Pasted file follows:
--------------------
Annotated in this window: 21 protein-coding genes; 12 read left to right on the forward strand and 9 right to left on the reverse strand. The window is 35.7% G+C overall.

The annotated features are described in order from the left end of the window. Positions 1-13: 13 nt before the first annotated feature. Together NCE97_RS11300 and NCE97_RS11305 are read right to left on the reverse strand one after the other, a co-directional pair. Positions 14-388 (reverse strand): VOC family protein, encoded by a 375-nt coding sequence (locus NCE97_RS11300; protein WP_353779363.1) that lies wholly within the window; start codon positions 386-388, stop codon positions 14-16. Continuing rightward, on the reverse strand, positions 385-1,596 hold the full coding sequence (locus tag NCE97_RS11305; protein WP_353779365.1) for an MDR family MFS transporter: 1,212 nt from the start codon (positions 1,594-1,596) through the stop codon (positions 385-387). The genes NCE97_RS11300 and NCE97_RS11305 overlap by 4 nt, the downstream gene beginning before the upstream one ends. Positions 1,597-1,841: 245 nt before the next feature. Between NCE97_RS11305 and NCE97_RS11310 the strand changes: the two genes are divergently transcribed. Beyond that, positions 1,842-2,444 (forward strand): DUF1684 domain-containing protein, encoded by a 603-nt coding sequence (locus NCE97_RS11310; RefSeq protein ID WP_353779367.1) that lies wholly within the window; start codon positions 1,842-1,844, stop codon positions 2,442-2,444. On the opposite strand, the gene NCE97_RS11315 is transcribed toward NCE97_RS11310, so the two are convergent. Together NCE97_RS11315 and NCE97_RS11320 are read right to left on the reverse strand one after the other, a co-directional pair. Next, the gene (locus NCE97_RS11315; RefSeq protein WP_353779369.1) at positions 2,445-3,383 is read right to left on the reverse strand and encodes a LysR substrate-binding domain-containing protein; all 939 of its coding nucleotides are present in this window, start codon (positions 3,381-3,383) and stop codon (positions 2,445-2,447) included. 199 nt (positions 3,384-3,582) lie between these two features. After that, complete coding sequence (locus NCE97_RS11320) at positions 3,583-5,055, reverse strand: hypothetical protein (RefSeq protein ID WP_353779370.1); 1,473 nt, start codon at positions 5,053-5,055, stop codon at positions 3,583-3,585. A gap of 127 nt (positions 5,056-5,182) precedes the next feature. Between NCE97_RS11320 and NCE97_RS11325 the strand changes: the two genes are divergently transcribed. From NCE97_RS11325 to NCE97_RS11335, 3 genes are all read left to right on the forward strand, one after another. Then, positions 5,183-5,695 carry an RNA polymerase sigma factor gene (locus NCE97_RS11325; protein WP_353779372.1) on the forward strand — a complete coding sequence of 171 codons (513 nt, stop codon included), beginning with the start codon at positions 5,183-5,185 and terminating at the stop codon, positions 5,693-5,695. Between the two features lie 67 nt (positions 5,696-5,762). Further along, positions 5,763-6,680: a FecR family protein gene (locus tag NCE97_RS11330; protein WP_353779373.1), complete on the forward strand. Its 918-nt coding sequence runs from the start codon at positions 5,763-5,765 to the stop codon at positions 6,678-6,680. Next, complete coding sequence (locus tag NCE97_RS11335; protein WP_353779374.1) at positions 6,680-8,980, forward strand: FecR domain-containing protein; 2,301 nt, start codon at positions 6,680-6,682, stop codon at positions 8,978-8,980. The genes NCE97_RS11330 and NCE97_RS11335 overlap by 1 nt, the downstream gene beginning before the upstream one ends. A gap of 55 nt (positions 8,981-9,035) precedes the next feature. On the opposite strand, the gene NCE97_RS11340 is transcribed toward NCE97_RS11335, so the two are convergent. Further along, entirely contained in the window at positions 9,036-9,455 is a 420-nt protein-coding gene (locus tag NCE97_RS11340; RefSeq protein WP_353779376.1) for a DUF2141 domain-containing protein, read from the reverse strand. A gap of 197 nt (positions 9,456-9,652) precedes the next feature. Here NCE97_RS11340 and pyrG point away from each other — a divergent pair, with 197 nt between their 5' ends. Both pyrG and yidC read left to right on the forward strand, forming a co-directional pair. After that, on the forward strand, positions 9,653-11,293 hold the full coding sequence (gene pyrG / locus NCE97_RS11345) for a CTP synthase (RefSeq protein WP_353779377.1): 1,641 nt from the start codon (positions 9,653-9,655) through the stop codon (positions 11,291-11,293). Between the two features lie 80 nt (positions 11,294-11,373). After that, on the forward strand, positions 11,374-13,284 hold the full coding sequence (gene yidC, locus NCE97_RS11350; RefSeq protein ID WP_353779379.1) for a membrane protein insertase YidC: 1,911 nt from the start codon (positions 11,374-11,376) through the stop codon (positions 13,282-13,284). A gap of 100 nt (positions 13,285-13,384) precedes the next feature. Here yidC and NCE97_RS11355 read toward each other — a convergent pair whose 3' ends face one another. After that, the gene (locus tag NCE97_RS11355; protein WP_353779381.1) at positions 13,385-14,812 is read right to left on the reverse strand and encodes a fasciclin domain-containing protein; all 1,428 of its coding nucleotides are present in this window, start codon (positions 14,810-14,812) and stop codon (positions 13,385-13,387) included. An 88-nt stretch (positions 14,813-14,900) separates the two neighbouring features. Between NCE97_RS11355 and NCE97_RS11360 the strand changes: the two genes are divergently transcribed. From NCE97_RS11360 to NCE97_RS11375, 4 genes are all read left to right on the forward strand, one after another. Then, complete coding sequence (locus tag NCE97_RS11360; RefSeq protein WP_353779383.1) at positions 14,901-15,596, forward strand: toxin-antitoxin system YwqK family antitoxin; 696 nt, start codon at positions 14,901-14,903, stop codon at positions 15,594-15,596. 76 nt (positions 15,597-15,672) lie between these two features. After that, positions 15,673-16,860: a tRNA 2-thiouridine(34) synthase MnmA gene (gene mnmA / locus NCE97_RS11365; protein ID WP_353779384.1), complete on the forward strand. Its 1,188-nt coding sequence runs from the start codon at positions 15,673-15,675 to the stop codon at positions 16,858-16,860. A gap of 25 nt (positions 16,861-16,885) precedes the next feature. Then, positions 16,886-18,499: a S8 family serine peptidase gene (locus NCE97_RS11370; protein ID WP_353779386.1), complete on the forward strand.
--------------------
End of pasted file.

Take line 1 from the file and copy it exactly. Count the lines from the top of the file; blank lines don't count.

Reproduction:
Annotated in this window: 21 protein-coding genes; 12 read left to right on the forward strand and 9 right to left on the reverse strand. The window is 35.7% G+C overall.